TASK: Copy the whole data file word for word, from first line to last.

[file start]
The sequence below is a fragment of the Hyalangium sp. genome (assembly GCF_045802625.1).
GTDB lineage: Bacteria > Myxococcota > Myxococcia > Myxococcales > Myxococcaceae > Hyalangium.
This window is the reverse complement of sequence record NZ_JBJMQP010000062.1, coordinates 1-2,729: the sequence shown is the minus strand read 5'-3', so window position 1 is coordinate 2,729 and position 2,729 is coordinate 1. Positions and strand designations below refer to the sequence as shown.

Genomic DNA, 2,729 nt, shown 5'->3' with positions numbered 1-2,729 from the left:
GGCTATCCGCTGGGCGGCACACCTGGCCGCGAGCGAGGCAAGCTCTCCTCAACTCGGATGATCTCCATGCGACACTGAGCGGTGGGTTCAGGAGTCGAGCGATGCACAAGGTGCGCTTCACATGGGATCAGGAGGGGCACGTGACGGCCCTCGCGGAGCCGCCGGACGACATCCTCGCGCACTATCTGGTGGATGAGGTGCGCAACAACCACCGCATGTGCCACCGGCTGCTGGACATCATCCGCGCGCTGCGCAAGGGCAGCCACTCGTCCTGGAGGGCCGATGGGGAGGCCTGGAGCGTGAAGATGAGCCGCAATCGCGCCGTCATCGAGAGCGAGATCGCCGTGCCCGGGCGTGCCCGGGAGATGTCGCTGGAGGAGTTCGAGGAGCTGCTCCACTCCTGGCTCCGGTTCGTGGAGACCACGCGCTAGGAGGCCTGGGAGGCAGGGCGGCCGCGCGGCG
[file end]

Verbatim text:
The sequence below is a fragment of the Hyalangium sp. genome (assembly GCF_045802625.1).
GTDB lineage: Bacteria > Myxococcota > Myxococcia > Myxococcales > Myxococcaceae > Hyalangium.
This window is the reverse complement of sequence record NZ_JBJMQP010000062.1, coordinates 1-2,729: the sequence shown is the minus strand read 5'-3', so window position 1 is coordinate 2,729 and position 2,729 is coordinate 1. Positions and strand designations below refer to the sequence as shown.

Genomic DNA, 2,729 nt, shown 5'->3' with positions numbered 1-2,729 from the left:
GGCTATCCGCTGGGCGGCACACCTGGCCGCGAGCGAGGCAAGCTCTCCTCAACTCGGATGATCTCCATGCGACACTGAGCGGTGGGTTCAGGAGTCGAGCGATGCACAAGGTGCGCTTCACATGGGATCAGGAGGGGCACGTGACGGCCCTCGCGGAGCCGCCGGACGACATCCTCGCGCACTATCTGGTGGATGAGGTGCGCAACAACCACCGCATGTGCCACCGGCTGCTGGACATCATCCGCGCGCTGCGCAAGGGCAGCCACTCGTCCTGGAGGGCCGATGGGGAGGCCTGGAGCGTGAAGATGAGCCGCAATCGCGCCGTCATCGAGAGCGAGATCGCCGTGCCCGGGCGTGCCCGGGAGATGTCGCTGGAGGAGTTCGAGGAGCTGCTCCACTCCTGGCTCCGGTTCGTGGAGACCACGCGCTAGGAGGCCTGGGAGGCAGGGCGGCCGCGCGGCG